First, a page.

LouisYio FuelEconomyKilledTheCarsWeLove! Texas is spoiled with 93 octane :)


The sleeper is looking good!...Also if I may ask...What did you study in the university?


Smiggins 90nissanS13@my350z You dont sound like car guys... I like all generations of Impreza, and the new camaro too... An ugly car is a Renault 12 for example.


"In your opinion" you can leave my opinion the way it is.


Omer (beercoozie) yes, it is normal, as far as built engines go that is. They tend to wear down a little bit more too.


Jagdroach  I live in Grand Rapids MI and their is one Sunoco gas station that sells 103 Octane. The owner also owns a racing team. He likes to have the best fuel.


AndrewCampss Thanks! I went to school for Industrial Design, which has led me down the path of designing and engineering aftermarket performance parts. I currently manage the Airaid Product Development team.


thomaswatters It's a RHD Australian car, and will be shipped back home soon.


Omer (beercoozie) Yes, built motor, loose pistons for less friction and more power.


PauloPeralta I would move!


FuelEconomyKilledTheCarsWeLove! We tune them gently for 91 octane. My map is only 17 psi max on 91 octane, versus 24 psi on E85. No detonation, but way less power too.


TBrown525 Jagdroach There's a gas station here that sells 103 octane too, for $10/gallon. I'll take E85.


Option13 Thanks! I like digging into the details, and it seems you guys like seeing it too.


Thanks for sharing the updates Keith, I always love to see these little details coming together that will really compliment other upgrades down the road. Plus, a Subaru is not a Subaru without some tasteful gauge clusters to boot! Looking forward to future updates. Cheers.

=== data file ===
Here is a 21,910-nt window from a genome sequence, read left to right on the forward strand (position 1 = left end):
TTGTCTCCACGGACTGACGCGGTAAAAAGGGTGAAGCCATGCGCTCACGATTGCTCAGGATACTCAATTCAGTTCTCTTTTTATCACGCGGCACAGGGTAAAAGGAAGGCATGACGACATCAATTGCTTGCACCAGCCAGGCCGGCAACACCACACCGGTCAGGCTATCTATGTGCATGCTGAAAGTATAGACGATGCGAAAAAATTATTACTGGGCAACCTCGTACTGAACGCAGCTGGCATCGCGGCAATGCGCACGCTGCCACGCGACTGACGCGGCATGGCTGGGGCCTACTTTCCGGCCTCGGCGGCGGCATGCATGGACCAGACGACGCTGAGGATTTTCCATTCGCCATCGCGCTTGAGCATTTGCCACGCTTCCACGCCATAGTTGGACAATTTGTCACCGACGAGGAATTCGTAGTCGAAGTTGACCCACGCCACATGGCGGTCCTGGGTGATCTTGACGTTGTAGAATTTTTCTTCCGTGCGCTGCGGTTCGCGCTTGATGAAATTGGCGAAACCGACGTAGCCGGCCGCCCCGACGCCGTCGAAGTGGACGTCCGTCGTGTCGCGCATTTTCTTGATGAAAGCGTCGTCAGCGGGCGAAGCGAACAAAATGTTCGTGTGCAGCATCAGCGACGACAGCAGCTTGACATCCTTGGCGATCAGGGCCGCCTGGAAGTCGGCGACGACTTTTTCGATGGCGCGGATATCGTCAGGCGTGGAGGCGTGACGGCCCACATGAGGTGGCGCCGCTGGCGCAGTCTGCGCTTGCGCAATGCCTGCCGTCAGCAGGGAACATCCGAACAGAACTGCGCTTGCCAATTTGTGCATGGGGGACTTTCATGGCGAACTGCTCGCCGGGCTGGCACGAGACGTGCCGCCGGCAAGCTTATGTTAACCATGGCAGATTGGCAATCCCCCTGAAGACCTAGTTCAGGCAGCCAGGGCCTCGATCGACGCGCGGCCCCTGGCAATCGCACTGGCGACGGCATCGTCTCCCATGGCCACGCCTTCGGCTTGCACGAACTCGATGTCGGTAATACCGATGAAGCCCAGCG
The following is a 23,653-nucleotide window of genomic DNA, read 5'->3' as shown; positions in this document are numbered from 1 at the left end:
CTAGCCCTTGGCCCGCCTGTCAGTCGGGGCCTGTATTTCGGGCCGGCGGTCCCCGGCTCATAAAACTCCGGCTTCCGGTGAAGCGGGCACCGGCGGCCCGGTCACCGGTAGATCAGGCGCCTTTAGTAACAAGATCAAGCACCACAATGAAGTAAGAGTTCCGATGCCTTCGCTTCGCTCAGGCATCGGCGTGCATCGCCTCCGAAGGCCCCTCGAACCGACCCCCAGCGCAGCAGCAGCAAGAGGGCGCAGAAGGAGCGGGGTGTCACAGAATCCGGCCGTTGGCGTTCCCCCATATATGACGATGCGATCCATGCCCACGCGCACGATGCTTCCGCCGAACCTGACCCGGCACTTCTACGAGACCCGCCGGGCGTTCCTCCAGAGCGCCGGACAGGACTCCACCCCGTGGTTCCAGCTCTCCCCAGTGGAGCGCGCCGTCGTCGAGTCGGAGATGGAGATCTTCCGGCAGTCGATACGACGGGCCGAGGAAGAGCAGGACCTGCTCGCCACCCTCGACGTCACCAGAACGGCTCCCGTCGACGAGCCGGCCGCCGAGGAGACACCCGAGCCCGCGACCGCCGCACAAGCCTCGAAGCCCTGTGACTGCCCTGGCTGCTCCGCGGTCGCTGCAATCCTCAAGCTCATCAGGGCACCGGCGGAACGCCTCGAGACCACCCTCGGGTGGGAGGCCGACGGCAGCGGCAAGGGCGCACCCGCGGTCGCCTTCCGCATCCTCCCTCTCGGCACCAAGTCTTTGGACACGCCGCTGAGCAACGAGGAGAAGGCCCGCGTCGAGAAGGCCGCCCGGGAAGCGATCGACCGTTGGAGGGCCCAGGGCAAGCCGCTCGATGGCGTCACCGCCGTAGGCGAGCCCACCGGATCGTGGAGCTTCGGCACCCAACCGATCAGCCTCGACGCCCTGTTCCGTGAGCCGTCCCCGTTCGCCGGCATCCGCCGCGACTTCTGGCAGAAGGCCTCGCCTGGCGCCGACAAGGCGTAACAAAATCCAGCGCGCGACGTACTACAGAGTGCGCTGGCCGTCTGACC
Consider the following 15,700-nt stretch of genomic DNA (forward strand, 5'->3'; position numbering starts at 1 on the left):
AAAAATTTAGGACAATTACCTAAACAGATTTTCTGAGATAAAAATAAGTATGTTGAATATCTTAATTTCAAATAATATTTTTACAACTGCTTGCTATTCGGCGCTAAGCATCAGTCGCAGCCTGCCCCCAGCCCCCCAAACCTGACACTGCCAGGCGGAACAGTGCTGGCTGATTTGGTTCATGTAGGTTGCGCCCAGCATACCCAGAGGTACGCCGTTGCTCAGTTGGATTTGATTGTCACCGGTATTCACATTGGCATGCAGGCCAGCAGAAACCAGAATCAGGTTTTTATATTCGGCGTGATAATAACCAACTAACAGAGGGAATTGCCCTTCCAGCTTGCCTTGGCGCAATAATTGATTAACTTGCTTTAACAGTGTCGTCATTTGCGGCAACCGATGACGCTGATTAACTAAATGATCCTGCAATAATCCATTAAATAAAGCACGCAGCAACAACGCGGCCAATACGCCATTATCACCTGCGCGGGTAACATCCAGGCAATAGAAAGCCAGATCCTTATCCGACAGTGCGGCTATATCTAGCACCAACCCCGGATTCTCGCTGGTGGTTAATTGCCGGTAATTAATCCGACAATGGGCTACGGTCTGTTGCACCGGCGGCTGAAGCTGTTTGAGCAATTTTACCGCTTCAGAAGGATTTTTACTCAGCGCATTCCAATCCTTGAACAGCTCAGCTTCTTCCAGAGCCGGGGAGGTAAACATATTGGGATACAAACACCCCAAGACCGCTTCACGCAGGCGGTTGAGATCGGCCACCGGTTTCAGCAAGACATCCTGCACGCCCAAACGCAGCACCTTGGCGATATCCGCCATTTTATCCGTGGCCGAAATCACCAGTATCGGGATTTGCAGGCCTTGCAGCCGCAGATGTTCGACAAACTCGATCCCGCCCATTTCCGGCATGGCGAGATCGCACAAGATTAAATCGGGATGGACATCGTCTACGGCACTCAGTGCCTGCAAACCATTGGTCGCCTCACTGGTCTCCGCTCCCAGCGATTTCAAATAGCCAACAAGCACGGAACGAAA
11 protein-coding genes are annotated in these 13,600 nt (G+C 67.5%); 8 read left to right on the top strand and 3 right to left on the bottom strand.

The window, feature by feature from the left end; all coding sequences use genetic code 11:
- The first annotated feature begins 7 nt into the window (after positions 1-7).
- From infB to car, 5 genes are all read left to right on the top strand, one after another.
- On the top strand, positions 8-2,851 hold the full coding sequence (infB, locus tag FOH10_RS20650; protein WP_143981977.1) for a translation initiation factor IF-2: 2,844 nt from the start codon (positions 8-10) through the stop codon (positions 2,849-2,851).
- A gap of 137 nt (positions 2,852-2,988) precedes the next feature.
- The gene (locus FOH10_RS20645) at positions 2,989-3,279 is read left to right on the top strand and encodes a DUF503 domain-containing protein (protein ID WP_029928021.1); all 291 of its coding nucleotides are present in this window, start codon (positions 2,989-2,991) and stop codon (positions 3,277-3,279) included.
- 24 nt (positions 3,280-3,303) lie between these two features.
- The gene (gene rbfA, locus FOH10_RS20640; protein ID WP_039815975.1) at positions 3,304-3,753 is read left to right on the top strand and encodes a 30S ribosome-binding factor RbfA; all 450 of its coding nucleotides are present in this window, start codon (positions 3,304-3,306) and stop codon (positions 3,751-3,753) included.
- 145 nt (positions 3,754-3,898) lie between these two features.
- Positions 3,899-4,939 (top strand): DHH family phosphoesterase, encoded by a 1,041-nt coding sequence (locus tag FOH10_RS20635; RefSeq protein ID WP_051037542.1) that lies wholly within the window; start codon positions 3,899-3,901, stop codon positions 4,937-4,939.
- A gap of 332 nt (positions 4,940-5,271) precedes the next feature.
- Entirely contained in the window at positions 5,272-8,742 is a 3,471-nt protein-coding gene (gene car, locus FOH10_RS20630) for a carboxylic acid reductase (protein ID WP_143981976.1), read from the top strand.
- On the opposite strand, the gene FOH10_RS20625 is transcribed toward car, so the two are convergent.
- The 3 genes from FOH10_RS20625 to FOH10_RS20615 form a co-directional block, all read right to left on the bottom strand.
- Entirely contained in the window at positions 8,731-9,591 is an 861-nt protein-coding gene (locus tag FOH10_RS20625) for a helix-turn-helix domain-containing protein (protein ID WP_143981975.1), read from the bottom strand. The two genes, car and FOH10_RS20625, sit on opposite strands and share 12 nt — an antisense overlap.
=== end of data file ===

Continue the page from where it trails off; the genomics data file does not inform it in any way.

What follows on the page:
love my subies they may not the easiest to work on but the most fun to
drive...and here in canada means I can drive all year long with AWD.


I will say that for your EJ257, since it is a flat tappet valvetrain, it wants zinc for the same reason a flat tappet pushrod V8 does...
Just $0.02 from a long time Subaru guy and race engine design engineer.


KeithCharvonia AndrewCampss Sweet! Thanks!


I'll be honest, my eyes snapped right to that Merkur XR4Ti and I couldn't stop thinking about it all the way through. Don't see very many of them around.
But this was a wealth of parts porn, almost enough to make your head spin. Very interesting to read up, keep at it Keith.


I love my P3 gauge as well (GTI). I added oil temp and pressure to it rather than running separate gauges. I do have an analog Boost gauge mounted though. Considering a wide band in the future and may add a trans temp gauge to go along with it once it starts seeing more track time. Awesome update and I do love me some subie


To hone logic, supported with open minds and a lot to learn. For logic that is already extensive, balance it with humility